Ceremonial rites, congratulatory handshakes and even a few commentaries were the business of the day at Monday’s village council meeting when winners of the April 17 elections were sworn into office.
Former commissioners Patrick Doolin, Terry Steinbach and Tim Gillian stepped down to make way for newcomers Rory Hoskins, Mike Curry and Marty Tellalian. Each of the departing commissioners offered a few remarks on their years in office, taking the time to thank village employees and even comment on the sometimes bitter rivalries between political opponents.
Gillian, a three-term commissioner whose relationship with Doolin soured over political differences, said flatly that he did not consider Doolin as a friend. However, Gillian said that when he recognized the political battles were affecting him personally, he knew it was time to quit.
Gillian did not run for re-election this year and Doolin, a single-term commissioner, lost his bid for mayor.
“Terry and Patrick, I wish I could say it’s been fun,” Gillian said.
The official results of last month’s municipal voting were technically declared last week, though the unofficial results have been known for some time. Two incumbents, Mayor Anthony Calderone and Commissioner Mark Hosty, were returned to office.
In his final remarks, Doolin made a point of thanking every village department head individually for their years of service while he held office. He did not, however, acknowledge Police Chief James Ryan, with whom a fierce antagonism developed over a personnel dispute involving a friend and business partner of Doolin’s.
Steinbach kept her comments brief and thanked community members for their support. The former commissioner also lost a bid to unseat the mayor.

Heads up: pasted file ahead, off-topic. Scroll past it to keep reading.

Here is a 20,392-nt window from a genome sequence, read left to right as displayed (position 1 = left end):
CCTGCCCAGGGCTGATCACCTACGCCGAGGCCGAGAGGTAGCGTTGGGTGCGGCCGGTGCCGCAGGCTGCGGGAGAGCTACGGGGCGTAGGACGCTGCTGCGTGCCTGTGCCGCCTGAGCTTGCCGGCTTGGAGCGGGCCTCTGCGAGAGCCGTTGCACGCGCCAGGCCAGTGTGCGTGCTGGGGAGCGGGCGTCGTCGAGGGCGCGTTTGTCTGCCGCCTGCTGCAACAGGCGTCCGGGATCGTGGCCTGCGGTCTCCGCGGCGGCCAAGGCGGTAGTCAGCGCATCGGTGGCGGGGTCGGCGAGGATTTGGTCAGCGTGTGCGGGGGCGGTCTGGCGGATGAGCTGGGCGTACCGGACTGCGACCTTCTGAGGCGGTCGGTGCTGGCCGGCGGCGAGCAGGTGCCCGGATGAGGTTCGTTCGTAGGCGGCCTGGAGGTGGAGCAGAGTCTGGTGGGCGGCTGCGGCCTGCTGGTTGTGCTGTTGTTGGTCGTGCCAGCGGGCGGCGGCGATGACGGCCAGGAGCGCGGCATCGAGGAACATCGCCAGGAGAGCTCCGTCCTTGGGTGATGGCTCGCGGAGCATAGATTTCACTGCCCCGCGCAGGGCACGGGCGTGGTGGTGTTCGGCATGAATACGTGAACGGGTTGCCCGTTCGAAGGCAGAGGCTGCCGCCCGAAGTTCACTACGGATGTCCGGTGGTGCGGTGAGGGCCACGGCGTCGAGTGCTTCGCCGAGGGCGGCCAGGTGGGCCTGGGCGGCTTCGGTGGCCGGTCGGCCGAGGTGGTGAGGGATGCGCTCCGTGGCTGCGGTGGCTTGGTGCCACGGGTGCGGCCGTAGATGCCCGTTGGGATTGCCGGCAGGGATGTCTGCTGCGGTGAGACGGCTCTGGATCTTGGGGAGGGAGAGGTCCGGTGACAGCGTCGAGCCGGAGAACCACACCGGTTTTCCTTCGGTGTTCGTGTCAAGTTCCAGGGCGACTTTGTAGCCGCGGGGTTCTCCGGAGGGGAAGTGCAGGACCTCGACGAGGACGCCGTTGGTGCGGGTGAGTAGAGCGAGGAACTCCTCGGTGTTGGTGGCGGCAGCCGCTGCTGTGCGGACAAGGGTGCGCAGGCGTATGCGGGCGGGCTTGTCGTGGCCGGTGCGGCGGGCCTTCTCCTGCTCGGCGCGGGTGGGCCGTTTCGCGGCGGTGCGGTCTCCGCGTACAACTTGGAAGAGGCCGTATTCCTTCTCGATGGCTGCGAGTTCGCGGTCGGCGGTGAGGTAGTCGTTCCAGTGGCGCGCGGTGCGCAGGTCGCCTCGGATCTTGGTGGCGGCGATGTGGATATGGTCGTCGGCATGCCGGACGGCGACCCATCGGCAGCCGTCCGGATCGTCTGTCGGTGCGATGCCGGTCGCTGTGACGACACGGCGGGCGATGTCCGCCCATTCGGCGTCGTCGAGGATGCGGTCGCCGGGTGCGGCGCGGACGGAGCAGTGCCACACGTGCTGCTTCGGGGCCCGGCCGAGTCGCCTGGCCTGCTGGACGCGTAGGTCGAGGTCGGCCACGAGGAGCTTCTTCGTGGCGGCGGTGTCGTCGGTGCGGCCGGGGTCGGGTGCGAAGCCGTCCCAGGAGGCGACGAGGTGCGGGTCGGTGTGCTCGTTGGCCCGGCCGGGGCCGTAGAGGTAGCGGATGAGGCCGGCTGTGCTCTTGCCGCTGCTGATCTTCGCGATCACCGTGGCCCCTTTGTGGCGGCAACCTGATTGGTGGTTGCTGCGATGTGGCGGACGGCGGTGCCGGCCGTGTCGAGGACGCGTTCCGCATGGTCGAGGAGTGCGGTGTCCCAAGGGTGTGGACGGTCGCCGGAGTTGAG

“I’d like to thank the residents of Forest Park for the opportunity to serve you as commissioner these last four years,” Steinbach said.
Despite punctuating their remarks with final jabs offered from the dais, the outgoing commissioners spent much of their time Monday discussing successes. A village-wide infrastructure project targeting streets and alleys was trumpeted by many, as were the improvements that led to a rebirth of the Madison Street business corridor. Calderone congratulated each of the commissioners on making the commitment to public office, and said, despite differences in their vision, all had the best interests of Forest Park in mind.
After swearing in each of the five new council members, Calderone directed the discussion to the assignment of departments. In accordance with state law, elected officials in the commission form of government must each oversee one of the village’s five departments. What is not prescribed in state statute, however, is the process for making those assignments.
“The law unfortunately, does not explain how you go about making that selection,” Calderone said. “The law is silent.”
Traditionally, the commissioner who received the greatest number of votes oversees the Department of Accounts and Finance, and serves as a sort of vice mayor. Commissioner Hoskins was this year’s leading vote getter and was appointed to oversee that department by a unanimous vote.
However, Commissioner Curry was challenged by Commissioner Tellalian for the Department of Public Health and Safety.
“I would be a very suitable person for this position,” Tellalian said.
Ultimately, he cast the lone vote against Curry’s appointment. Tellalian also voted against appointing Commissioner Hosty to be in charge of the Department of Streets and Public Improvements.
By a unanimous tally Tellalian was appointed to the Department of Public Property.
Calderone encouraged the new council to remember that each department is staffed by professionals and that day-to-day management responsibilities do not belong to individual commissioners. He then asked for their commitment to a thoughtful and productive term.
“We can make a lot of progress or we can decide to make not as much progress,” Calderone said.